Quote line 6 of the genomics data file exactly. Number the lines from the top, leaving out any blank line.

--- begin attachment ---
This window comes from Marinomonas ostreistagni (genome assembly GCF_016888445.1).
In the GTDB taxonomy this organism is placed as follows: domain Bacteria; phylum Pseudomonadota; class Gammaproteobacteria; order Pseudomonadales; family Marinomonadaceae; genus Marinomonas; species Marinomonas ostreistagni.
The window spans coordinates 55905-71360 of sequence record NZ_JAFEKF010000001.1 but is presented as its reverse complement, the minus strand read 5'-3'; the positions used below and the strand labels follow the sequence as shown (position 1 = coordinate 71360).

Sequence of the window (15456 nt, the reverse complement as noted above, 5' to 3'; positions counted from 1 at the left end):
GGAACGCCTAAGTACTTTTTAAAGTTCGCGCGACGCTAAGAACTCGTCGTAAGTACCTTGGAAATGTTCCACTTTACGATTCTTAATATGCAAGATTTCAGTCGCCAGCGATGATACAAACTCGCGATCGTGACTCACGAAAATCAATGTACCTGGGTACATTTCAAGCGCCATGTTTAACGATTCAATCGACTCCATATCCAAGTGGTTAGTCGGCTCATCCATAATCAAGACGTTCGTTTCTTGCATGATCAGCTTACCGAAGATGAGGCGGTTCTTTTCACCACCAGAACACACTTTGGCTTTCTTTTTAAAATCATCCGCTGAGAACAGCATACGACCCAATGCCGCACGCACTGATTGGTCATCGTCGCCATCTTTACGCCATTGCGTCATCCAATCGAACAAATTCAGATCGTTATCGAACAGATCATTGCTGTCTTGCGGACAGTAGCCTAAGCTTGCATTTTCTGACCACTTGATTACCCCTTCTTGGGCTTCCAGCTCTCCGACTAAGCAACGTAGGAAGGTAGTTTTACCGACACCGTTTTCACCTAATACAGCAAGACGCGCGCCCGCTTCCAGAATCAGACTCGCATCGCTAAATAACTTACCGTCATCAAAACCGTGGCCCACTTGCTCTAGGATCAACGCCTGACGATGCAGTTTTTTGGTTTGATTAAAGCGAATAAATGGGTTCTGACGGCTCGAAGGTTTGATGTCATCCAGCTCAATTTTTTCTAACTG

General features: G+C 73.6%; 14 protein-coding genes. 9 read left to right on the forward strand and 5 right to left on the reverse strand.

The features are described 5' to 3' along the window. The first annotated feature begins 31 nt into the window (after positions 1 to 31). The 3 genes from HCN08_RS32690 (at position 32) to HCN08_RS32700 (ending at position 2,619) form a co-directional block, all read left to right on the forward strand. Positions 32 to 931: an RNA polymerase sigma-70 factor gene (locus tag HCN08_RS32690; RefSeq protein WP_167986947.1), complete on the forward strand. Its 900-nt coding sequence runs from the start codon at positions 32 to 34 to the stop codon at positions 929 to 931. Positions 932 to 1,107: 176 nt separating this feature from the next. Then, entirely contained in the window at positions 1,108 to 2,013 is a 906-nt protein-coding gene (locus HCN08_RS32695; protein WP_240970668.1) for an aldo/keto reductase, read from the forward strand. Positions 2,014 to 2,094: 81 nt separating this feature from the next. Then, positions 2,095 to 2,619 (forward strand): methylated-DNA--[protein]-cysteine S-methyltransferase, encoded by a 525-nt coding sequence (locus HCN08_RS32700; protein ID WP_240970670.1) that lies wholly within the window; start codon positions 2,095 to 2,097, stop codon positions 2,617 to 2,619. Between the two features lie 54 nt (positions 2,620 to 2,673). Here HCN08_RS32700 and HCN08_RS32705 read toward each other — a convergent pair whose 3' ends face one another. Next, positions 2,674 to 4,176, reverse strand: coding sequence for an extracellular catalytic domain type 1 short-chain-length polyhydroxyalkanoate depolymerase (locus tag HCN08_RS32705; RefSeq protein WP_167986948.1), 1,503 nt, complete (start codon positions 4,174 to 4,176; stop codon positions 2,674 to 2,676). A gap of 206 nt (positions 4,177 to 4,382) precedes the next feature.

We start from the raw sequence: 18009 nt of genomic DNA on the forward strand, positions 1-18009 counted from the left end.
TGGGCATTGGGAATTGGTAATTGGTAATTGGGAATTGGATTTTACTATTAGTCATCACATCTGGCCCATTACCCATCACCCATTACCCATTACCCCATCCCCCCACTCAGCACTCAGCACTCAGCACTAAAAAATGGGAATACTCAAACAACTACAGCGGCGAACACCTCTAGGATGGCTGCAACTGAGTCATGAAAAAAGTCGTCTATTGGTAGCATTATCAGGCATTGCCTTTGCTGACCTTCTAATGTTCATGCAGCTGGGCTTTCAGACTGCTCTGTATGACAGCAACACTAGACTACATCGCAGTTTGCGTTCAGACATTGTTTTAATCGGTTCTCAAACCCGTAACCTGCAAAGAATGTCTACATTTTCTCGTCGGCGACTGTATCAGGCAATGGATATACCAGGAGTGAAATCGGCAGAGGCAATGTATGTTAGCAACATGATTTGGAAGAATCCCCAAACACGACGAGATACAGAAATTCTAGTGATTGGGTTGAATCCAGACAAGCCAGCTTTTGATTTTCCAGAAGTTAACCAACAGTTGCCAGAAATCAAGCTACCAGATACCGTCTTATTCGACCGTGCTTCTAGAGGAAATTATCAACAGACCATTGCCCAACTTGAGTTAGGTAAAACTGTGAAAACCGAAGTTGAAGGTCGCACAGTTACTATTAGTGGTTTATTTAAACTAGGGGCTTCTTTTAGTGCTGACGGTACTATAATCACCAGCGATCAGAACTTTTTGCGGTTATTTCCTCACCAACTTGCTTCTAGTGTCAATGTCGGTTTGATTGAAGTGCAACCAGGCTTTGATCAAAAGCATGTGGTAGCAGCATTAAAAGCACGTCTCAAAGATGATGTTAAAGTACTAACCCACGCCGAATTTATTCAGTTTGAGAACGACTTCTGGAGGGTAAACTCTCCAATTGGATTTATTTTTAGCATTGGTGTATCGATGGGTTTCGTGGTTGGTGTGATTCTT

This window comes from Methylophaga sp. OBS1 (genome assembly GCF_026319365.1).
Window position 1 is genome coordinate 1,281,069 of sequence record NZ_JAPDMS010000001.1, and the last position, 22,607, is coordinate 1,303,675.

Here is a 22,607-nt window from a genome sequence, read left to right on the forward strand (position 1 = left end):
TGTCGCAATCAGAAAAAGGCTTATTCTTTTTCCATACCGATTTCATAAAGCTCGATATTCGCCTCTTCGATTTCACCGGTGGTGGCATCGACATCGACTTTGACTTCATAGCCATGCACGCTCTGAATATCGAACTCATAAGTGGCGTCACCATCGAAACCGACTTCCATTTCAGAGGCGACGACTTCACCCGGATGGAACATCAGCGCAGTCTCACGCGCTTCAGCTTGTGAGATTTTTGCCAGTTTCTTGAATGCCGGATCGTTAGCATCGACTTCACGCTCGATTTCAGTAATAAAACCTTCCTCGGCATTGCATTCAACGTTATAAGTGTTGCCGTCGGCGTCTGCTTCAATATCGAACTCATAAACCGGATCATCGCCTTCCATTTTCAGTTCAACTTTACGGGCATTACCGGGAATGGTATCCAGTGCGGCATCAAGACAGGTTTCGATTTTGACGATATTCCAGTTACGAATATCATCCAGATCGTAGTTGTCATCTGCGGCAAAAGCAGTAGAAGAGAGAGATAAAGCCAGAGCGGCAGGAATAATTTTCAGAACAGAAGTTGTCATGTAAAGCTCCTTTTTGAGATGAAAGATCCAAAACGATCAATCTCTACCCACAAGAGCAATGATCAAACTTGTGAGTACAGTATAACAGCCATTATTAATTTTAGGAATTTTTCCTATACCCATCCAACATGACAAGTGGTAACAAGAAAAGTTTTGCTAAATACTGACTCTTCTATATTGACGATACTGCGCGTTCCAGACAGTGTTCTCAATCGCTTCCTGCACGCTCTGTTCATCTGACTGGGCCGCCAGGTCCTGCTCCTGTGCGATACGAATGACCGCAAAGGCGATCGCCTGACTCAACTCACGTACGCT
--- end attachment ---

General features: G+C 73.6%; 14 protein-coding genes. 9 read left to right on the forward strand and 5 right to left on the reverse strand.